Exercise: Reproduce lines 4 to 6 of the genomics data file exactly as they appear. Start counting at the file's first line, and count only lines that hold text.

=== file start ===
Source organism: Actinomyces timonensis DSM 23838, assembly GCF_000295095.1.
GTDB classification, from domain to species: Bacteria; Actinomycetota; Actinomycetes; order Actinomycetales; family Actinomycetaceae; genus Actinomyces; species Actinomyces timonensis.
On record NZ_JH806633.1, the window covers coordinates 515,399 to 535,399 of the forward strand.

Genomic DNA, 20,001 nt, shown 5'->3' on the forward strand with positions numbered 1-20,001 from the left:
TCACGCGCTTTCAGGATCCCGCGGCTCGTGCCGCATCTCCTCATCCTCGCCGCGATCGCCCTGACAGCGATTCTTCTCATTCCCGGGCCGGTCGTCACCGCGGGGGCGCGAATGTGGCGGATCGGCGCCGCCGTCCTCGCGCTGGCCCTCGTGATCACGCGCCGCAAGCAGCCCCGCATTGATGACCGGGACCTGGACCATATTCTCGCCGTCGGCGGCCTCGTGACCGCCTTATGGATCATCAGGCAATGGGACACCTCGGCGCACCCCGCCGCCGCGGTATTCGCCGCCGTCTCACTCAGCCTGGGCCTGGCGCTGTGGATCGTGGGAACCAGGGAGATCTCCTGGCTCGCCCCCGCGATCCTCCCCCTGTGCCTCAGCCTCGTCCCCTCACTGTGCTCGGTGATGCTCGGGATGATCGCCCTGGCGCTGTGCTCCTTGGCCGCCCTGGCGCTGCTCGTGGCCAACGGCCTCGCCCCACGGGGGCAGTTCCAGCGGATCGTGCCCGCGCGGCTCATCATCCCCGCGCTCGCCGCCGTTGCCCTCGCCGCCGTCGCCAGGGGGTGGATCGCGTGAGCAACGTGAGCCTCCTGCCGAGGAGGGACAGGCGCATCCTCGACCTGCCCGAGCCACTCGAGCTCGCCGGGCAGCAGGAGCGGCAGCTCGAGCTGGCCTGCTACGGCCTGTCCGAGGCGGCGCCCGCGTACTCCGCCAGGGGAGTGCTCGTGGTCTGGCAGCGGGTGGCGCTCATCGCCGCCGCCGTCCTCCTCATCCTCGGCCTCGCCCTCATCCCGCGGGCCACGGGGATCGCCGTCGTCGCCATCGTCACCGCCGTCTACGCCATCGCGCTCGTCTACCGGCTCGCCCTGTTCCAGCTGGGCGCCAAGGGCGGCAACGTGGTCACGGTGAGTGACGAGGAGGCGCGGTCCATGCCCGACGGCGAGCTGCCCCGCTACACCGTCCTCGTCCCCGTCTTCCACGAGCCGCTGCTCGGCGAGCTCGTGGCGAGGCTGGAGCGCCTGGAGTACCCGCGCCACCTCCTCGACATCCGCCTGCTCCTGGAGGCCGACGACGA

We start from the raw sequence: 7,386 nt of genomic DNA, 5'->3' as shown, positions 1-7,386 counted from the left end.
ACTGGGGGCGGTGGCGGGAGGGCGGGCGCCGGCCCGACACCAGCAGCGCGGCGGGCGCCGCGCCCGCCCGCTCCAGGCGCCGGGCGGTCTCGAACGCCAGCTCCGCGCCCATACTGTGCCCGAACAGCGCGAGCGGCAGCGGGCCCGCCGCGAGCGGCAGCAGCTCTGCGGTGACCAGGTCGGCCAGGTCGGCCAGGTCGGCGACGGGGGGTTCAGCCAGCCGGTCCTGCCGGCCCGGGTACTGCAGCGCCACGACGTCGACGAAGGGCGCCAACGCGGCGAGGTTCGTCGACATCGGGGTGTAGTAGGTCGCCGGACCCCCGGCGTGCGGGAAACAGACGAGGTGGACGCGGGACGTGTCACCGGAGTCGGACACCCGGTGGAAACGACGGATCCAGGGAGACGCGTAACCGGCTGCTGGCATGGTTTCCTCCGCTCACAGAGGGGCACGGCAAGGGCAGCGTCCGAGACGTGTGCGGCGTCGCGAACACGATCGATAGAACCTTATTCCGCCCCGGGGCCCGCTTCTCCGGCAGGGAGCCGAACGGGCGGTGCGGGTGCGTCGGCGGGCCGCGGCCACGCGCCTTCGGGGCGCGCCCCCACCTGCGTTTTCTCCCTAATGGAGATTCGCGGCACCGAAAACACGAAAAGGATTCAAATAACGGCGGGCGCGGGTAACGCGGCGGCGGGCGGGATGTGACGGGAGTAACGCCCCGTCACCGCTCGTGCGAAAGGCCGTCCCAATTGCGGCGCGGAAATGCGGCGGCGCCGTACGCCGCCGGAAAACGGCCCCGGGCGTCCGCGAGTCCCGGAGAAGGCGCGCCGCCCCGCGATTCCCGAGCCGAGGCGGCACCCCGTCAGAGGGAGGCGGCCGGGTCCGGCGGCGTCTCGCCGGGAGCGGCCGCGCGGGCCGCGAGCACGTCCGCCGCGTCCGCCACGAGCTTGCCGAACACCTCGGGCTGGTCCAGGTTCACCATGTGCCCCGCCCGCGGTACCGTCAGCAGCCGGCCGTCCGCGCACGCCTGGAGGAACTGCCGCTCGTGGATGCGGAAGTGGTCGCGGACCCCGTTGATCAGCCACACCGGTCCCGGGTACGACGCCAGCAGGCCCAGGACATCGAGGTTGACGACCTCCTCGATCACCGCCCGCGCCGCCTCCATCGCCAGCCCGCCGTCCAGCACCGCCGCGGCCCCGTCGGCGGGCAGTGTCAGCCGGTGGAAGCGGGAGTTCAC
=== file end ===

Genomic DNA, 20,001 nt, shown 5'->3' on the forward strand with positions numbered 1-20,001 from the left:
TCACGCGCTTTCAGGATCCCGCGGCTCGTGCCGCATCTCCTCATCCTCGCCGCGATCGCCCTGACAGCGATTCTTCTCATTCCCGGGCCGGTCGTCACCGCGGGGGCGCGAATGTGGCGGATCGGCGCCGCCGTCCTCGCGCTGGCCCTCGTGATCACGCGCCGCAAGCAGCCCCGCATTGATGACCGGGACCTGGACCATATTCTCGCCGTCGGCGGCCTCGTGACCGCCTTATGGATCATCAGGCAATGGGACACCTCGGCGCACCCCGCCGCCGCGGTATTCGCCGCCGTCTCACTCAGCCTGGGCCTGGCGCTGTGGATCGTGGGAACCAGGGAGATCTCCTGGCTCGCCCCCGCGATCCTCCCCCTGTGCCTCAGCCTCGTCCCCTCACTGTGCTCGGTGATGCTCGGGATGATCGCCCTGGCGCTGTGCTCCTTGGCCGCCCTGGCGCTGCTCGTGGCCAACGGCCTCGCCCCACGGGGGCAGTTCCAGCGGATCGTGCCCGCGCGGCTCATCATCCCCGCGCTCGCCGCCGTTGCCCTCGCCGCCGTCGCCAGGGGGTGGATCGCGTGAGCAACGTGAGCCTCCTGCCGAGGAGGGACAGGCGCATCCTCGACCTGCCCGAGCCACTCGAGCTCGCCGGGCAGCAGGAGCGGCAGCTCGAGCTGGCCTGCTACGGCCTGTCCGAGGCGGCGCCCGCGTACTCCGCCAGGGGAGTGCTCGTGGTCTGGCAGCGGGTGGCGCTCATCGCCGCCGCCGTCCTCCTCATCCTCGGCCTCGCCCTCATCCCGCGGGCCACGGGGATCGCCGTCGTCGCCATCGTCACCGCCGTCTACGCCATCGCGCTCGTCTACCGGCTCGCCCTGTTCCAGCTGGGCGCCAAGGGCGGCAACGTGGTCACGGTGAGTGACGAGGAGGCGCGGTCCATGCCCGACGGCGAGCTGCCCCGCTACACCGTCCTCGTCCCCGTCTTCCACGAGCCGCTGCTCGGCGAGCTCGTGGCGAGGCTGGAGCGCCTGGAGTACCCGCGCCACCTCCTCGACATCCGCCTGCTCCTGGAGGCCGACGACGA

We start from the raw sequence: 7,386 nt of genomic DNA, 5'->3' as shown, positions 1-7,386 counted from the left end.